We advise loading your pack with 20-30 lbs. for proper fitting. Loosen the waist belt, shoulder straps, load lifters completely, and then put the pack on.
With the top of your hip bones roughly centered or just slightly below the center of the hip belt, tighten it as if you were about to begin a hike.
Snug the shoulder straps down enough to provide solid tension without causing the waist belt to slide up from its position on the hips. Connect the sternum strap and tighten it to the desired fit. Up to this point, the load lifters should still be completely loose.
Now reach up behind your ears and slowly engage the load lifter straps until all slack is out of the webbing, but do not overtighten. Use a mirror to check for constant, gentle contact between the shoulder straps and your body from the back to the collar bone area. A small gap here or there is okay, but no more than a finger-width.
If a significant gap appears above or on the backside of the shoulder, remove the pack and move the shoulder straps down on the frame. On the other hand, if the shoulder straps are pressing hard over the shoulders and the waist belt feels like it wants to slide up your torso, the shoulder straps likely need to be moved up on the frame. These upward and downward adjustments are made by simply separating the hook & loop portion and sliding the shoulder straps in the T-Lock slot.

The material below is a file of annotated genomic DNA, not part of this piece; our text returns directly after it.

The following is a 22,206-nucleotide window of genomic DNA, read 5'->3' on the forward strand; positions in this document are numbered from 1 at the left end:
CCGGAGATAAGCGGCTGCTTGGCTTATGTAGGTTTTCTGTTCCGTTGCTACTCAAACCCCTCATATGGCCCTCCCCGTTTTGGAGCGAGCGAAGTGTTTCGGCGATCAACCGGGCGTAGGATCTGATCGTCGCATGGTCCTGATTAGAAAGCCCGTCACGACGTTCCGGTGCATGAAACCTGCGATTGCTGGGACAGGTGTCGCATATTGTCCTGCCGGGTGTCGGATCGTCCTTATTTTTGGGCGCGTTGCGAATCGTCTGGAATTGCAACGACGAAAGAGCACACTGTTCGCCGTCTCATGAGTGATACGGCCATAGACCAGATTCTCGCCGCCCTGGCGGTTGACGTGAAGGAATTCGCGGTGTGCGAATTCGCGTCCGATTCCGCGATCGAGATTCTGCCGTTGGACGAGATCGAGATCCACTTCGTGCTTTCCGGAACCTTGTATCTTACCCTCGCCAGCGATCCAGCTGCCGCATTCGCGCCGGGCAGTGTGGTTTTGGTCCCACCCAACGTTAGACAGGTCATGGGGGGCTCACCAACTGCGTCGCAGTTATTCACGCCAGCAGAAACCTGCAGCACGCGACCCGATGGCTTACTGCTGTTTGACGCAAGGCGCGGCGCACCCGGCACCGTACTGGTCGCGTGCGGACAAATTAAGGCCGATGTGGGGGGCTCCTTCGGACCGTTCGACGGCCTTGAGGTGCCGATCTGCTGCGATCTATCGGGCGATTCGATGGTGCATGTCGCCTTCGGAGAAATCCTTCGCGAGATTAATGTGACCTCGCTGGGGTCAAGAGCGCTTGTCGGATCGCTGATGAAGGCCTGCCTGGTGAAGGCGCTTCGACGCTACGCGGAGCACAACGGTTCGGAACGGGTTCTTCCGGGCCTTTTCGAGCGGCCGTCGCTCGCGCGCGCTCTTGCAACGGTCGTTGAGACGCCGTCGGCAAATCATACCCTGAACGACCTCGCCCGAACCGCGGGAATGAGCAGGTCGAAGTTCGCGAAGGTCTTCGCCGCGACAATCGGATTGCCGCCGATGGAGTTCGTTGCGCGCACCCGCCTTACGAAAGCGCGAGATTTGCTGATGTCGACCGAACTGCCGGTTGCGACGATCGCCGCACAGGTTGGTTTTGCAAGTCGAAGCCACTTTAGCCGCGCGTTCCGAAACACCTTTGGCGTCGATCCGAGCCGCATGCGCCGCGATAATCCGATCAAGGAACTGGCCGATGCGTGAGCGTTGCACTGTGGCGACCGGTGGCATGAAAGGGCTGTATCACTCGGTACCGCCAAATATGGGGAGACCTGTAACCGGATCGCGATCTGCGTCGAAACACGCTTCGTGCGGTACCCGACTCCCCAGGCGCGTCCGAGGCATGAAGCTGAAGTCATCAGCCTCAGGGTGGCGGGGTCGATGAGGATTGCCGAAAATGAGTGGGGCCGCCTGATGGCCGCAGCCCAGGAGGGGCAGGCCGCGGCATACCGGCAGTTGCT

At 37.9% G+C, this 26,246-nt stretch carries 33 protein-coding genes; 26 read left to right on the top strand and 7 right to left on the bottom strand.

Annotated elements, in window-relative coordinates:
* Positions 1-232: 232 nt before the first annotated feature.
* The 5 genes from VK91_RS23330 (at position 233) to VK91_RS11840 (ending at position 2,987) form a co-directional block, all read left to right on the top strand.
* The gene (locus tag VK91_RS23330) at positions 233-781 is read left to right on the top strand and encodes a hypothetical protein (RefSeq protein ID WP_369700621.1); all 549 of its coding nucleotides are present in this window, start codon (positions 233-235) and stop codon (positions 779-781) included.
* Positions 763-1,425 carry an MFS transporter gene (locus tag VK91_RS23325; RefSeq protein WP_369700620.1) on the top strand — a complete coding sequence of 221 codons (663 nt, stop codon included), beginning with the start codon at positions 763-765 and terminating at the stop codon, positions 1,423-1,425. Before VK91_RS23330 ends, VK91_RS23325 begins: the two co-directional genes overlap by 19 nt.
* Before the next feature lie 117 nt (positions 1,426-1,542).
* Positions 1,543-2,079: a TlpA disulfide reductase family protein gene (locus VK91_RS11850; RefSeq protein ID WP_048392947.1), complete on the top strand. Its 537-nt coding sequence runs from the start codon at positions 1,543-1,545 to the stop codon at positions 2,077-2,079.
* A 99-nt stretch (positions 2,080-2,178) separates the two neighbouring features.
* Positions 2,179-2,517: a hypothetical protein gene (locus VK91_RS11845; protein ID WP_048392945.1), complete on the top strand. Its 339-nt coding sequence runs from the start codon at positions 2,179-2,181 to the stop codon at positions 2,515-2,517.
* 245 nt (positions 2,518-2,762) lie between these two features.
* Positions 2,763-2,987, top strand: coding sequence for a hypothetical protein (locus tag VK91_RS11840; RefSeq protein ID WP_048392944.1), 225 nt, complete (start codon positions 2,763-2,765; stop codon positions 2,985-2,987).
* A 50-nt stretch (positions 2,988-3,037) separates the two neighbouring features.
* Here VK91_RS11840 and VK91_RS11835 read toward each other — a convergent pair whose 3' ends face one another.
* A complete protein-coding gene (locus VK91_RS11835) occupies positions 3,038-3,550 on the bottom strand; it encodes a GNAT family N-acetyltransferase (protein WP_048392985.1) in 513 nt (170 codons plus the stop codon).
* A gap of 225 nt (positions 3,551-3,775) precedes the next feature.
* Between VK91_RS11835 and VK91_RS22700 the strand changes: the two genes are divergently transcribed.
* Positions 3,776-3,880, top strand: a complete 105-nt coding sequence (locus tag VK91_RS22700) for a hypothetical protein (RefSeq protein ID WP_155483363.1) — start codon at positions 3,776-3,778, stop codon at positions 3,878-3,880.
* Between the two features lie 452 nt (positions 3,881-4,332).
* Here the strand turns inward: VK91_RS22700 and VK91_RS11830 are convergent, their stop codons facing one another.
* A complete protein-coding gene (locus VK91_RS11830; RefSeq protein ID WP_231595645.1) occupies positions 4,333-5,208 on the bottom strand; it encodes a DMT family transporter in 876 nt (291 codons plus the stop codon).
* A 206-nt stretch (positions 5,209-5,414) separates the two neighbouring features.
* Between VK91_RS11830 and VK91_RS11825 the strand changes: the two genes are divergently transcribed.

We recommend adjusting in 1-inch increments to fine-tune the fit slowly.
When the shoulder straps are correctly adjusted, and the frame size is correct for your torso length, the load lifter straps will be at roughly a 45° angle from your collar bone area up to the top of the frame stay.
If the load lifter angle is too flat, you may need to go up in frame size. On the contrary, a load lifter angle too steep may mean you need to go down in frame size. These load lifter angle details should not be analyzed until the proper shoulder strap contact scenario described above is achieved.